• Publications
  • Influence
Desert ant navigation: how miniature brains solve complex tasks
  • R. Wehner
  • Biology
    Journal of Comparative Physiology A
  • 23 July 2003
TLDR
The general message is that Cataglyphis uses path integration as an egocentric guideline to acquire continually updated spatial information about places and routes, and relies on procedural knowledge, and largely context-dependent retrieval of such knowledge, rather than on all-embracing geocentred representations of space.
Searching behaviour of desert ants, genusCataglyphis (Formicidae, Hymenoptera)
TLDR
What is especially characteristic of the ant's searching pattern is the oscillatingd/t-function which clearly demonstrates that the searching ant repeatedly returns to the origin, even after it has walked, within one hour, along a search trajectory of more than 1 km.
Polarization vision--a uniform sensory capacity?
  • R. Wehner
  • Physics
    The Journal of experimental biology
  • 15 July 2001
TLDR
The hypothesis entertained in this account is that polarization vision comes in various guises, and that the answer to the question posed in the title is most probably no.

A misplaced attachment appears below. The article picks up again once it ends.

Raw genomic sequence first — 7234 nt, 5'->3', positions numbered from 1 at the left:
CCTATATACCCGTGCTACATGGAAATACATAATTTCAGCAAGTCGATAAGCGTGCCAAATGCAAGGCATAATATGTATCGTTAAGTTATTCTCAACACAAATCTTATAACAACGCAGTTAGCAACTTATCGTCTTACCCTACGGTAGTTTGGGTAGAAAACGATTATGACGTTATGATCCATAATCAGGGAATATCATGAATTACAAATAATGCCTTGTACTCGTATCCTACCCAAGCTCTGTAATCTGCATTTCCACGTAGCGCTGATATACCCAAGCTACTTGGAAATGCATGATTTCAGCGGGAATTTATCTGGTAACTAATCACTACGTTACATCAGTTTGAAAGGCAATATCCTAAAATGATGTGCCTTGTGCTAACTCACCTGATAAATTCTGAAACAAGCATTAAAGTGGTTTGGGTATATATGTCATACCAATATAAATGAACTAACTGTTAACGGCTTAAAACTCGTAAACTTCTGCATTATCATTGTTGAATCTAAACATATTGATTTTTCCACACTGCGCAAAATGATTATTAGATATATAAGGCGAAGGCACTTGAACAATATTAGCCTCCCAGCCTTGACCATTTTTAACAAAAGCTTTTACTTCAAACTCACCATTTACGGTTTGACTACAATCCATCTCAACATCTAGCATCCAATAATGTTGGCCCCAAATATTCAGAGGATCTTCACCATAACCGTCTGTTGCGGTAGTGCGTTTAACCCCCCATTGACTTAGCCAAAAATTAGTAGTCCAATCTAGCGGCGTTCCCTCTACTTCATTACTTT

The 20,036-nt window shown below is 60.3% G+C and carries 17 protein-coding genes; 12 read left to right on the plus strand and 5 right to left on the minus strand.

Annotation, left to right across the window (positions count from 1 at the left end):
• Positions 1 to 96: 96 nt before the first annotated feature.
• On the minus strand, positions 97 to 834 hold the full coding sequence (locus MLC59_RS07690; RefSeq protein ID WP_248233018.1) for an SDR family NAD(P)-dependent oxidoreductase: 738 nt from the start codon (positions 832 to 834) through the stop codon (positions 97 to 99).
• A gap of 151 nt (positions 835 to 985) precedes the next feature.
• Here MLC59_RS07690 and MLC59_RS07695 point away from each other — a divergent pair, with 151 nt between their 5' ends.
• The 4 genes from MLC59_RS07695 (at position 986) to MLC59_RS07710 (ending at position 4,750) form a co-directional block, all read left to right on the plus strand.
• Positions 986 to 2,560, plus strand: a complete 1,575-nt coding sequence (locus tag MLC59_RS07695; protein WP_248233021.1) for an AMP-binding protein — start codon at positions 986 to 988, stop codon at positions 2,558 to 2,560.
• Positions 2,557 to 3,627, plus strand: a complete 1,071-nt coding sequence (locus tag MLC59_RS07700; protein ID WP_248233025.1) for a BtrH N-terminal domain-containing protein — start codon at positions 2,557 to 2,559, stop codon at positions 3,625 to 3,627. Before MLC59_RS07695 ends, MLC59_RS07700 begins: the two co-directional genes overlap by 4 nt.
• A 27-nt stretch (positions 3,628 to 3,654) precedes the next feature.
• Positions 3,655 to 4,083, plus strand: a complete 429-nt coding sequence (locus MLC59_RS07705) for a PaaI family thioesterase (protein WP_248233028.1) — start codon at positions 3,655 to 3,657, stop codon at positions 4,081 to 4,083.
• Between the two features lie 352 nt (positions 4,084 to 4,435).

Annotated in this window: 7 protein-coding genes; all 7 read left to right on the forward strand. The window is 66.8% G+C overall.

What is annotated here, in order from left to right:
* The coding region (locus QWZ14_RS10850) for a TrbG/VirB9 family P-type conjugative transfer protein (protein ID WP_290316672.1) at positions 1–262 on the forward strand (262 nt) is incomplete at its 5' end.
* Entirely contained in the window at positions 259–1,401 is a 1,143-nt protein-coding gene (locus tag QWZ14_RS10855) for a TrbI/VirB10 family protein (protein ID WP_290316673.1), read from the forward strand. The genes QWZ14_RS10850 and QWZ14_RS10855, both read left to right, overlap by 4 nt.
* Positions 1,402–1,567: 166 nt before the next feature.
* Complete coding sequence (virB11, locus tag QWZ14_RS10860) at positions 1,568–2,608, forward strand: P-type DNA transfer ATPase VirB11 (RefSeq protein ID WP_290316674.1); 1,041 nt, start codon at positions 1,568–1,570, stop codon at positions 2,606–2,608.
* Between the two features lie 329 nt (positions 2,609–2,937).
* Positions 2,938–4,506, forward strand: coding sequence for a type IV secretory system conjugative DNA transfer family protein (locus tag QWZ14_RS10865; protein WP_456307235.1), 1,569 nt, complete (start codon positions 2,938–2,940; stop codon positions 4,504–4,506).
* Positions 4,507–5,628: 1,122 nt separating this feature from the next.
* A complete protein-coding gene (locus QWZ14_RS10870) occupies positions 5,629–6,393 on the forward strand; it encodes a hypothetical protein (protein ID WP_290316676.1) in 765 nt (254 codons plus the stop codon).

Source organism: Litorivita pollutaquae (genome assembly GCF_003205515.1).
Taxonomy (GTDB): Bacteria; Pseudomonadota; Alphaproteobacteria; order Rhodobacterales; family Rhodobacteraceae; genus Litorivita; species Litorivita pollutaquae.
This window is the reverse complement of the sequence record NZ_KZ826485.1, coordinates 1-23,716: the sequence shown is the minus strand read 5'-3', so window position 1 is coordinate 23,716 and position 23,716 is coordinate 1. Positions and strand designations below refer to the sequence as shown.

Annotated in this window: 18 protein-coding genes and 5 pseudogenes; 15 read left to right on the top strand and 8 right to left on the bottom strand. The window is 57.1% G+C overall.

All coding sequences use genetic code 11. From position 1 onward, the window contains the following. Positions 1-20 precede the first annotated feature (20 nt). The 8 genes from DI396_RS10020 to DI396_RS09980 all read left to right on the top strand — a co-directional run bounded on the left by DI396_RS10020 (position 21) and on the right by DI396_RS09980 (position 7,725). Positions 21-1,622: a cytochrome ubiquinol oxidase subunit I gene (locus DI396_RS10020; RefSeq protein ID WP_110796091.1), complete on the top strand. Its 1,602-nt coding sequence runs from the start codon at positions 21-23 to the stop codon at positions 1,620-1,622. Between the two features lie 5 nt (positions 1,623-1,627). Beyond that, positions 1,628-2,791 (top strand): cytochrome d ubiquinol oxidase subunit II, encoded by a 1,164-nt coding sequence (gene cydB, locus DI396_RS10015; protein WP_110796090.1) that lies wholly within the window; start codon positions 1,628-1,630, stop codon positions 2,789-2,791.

‘Matched filters’ — neural models of the external world
  • R. Wehner
  • Psychology
    Journal of Comparative Physiology A
  • 1 July 1987
The Ant Odometer: Stepping on Stilts and Stumps
Desert ants, Cataglyphis, navigate in their vast desert habitat by path integration. They continuously integrate directions steered (as determined by their celestial compass) and distances traveled,
Pinpointing food sources: olfactory and anemotactic orientation in desert ants, Cataglyphis fortis.
TLDR
Elimination of olfactory input by clipping the antennal flagella, or of wind perception by immobilising the bases of the antennae, altered the foraging behaviour of the ants in ways that supported these interpretations.
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